Like others caught up in the U.S. government shutdown, Brent Langdon has been cutting back on spending and is worried about his next mortgage payment.
Yet unlike the hundreds of thousands of federal workers affected by the funding impasse, Langdon can’t look forward to eventually getting back pay because he is a contractor.
“It’s very concerning right now,” said Langdon, who does information technology for the Agriculture Department in Colorado. “I’m looking for side gigs, something to help pay the bills.”
The cumulative effect on Langdon and more than 1 million other contractors is enough to slow U.S. economic growth. The White House on Tuesday doubled its estimate of the cost of the government shutdown on the economy — saying it hadn’t been counting the affects on government contractors.
As the government shutdown that began Dec. 22, federal contractors are being hit particularly hard by the budget impasse over President Donald Trump demand for a border wall. On Wednesday, he signed legislation authorizing back pay for federal government workers once the shutdown ends.
Yet that doesn’t include contract workers such as Langdon, who asked that his employer not be named.
Council of Economic Advisers Chairman Kevin Hassett said the administration’s new estimate of the shutdown’s cost to U.S. economic output is a reduction of 0.13 percent every week, not 0.1 percent every two weeks as previously estimated.
“We’ve been watching the actual effects, and noticing that the impact that we see on government contractors is bigger than the sort of staff rule of thumb anticipated,” Hassett told reporters on Tuesday.
About 1.2 million government contractors have been ensnared in the shutdown ranging from cooks and custodians to employees of consulting giants like Deloitte and Accenture, according to Paul Light, a New York University professor who studies federal workers.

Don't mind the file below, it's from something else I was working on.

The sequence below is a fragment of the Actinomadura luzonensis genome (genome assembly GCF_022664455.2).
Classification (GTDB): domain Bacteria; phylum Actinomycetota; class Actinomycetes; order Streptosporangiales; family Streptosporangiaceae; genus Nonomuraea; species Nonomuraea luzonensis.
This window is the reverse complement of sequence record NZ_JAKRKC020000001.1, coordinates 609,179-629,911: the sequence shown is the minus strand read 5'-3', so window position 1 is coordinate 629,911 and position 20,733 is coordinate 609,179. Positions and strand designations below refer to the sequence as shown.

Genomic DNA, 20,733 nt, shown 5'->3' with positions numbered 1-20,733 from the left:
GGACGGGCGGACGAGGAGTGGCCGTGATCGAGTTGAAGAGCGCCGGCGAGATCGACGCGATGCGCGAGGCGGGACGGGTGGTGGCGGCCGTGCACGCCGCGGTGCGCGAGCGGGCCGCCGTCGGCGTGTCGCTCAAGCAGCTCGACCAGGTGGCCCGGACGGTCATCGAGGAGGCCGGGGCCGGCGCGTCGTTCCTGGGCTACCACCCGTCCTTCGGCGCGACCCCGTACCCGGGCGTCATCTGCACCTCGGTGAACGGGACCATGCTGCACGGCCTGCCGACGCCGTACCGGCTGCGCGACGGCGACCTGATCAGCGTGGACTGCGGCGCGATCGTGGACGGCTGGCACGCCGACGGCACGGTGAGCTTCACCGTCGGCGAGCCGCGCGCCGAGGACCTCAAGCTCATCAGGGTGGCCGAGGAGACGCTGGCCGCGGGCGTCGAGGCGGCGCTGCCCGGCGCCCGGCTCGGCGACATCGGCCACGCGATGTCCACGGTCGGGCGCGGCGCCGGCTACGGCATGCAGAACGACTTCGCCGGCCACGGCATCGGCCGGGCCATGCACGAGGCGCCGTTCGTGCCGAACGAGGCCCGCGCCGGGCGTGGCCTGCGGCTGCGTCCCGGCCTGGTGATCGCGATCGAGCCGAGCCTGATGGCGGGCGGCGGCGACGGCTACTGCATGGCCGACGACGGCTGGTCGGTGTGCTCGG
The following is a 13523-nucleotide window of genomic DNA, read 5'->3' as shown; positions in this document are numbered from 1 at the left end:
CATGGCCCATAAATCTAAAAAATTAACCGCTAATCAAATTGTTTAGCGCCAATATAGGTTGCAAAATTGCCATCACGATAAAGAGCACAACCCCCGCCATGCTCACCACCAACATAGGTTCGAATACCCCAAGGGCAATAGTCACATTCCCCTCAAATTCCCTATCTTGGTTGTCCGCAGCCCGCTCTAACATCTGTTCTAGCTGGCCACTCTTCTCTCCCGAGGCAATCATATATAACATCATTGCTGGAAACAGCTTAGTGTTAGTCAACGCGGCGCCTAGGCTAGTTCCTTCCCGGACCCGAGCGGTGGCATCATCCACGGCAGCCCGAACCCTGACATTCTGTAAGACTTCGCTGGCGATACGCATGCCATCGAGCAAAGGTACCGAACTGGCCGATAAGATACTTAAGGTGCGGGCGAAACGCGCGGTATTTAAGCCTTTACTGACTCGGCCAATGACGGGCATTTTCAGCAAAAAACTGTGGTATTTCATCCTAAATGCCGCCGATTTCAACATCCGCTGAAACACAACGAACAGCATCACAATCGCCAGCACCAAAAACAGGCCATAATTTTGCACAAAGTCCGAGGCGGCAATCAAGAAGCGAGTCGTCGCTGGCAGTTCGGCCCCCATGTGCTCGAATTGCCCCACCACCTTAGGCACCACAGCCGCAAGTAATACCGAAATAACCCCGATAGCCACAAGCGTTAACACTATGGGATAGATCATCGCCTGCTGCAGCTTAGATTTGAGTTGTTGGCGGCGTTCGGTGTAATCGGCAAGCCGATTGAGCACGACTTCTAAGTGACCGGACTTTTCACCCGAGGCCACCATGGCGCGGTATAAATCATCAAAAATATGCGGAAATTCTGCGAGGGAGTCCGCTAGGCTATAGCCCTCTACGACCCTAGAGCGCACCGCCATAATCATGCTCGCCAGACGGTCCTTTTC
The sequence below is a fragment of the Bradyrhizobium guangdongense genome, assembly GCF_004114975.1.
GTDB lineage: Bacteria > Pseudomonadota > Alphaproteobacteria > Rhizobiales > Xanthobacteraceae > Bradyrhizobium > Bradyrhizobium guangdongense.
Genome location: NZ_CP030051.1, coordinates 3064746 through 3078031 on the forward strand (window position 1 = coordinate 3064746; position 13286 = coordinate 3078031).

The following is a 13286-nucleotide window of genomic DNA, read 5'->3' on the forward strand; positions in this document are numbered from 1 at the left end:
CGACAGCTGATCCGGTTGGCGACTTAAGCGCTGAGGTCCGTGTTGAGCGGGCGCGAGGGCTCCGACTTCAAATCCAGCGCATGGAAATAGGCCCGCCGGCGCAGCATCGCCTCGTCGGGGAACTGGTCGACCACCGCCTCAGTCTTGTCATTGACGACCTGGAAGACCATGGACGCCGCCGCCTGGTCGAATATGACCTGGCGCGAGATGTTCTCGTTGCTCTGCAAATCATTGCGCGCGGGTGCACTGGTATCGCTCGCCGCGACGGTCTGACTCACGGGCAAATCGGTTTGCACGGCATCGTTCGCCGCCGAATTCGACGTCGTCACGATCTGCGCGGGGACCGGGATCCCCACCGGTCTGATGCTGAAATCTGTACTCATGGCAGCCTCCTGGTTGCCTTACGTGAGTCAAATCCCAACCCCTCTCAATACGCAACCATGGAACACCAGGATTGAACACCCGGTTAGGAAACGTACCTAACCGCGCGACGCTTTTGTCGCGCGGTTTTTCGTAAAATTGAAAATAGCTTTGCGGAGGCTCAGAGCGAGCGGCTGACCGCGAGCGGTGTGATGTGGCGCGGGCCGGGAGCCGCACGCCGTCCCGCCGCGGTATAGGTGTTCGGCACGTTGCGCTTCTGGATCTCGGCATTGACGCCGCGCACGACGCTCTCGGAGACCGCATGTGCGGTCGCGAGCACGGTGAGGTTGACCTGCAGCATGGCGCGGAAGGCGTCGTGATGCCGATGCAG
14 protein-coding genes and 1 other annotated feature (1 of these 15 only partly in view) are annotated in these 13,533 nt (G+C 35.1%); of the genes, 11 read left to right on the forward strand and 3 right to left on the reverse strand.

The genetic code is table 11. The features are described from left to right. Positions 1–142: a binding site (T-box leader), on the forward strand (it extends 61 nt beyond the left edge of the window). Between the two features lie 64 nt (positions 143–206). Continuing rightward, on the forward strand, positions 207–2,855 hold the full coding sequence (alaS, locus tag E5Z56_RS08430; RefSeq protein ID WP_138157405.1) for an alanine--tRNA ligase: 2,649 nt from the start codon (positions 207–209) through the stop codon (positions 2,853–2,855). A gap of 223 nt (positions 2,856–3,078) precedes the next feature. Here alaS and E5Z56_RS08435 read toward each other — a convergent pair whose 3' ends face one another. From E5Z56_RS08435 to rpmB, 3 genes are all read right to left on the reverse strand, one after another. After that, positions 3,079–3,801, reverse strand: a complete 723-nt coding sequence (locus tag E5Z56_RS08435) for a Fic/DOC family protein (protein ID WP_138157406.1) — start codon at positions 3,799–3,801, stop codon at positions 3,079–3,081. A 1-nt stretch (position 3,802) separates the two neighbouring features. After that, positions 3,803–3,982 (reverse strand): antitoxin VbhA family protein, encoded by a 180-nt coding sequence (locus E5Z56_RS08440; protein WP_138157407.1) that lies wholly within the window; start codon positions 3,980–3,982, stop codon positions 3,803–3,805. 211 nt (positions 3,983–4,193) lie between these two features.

“What’s driving people nuts in here in the contracting community is the uncertainty,” Light said in an interview.
Data compiled by Bloomberg found that federal contractors could be out as much as $200 million a day in lost or delayed revenue from the shutdown.
Among the most vulnerable major U.S. government-services companies, is Science Applications International Corp. Executives of the company said at a Jan. 7 investor day conference that the contractor was losing $10 million a week in revenue because of the shutdown. The government was behind on about $40 million to $50 million in payments.
At consulting firm Grant Thornton, about 20 percent of the 1,000 employees in its public sector practice have received stop work orders from the government, said Robert Shea, a principal at the company.
So far, Grant Thornton has not had to resort to furloughs or layoffs, “but at some point it becomes untenable,” Shea said in an interview. “Many of our peer organizations don’t have the ability to absorb this kind of thing and at some point we won’t either.”
Some contractors that have completed work are unable to get paid for it because the offices that would process their invoices are closed, said David J. Berteau, president of the Professional Services Council, a Washington trade group that represents companies both large and small that do business with the federal government. And if the shutdown goes on much longer, some smaller contractors may be forced out of business.
“We are seeing widespread effects and they are increasing each day,” he said.
“As each day drags out in this shutdown, more and more contractors are receiving a notice to stop work,” Berteau added. “If the government is not paying their bills, they don’t have the money to pay their people and they may have to close their doors.”
MetTel Inc., a New York-based telecommunications provider with about 500 employees that won a piece of a $50 billion contract to provide the federal agencies with communications equipment, has been reducing its contractor hours, but so far has been able to avoid job cuts, said senior vice-president Diana Gowen.
“We spent lots of money on bidding proposals and getting our back office systems approved,” Gowen said in a phone interview. “All of that is, as you can imagine, an expensive endeavor with at this point in time no return on the investment. As a small business it is a little painful.”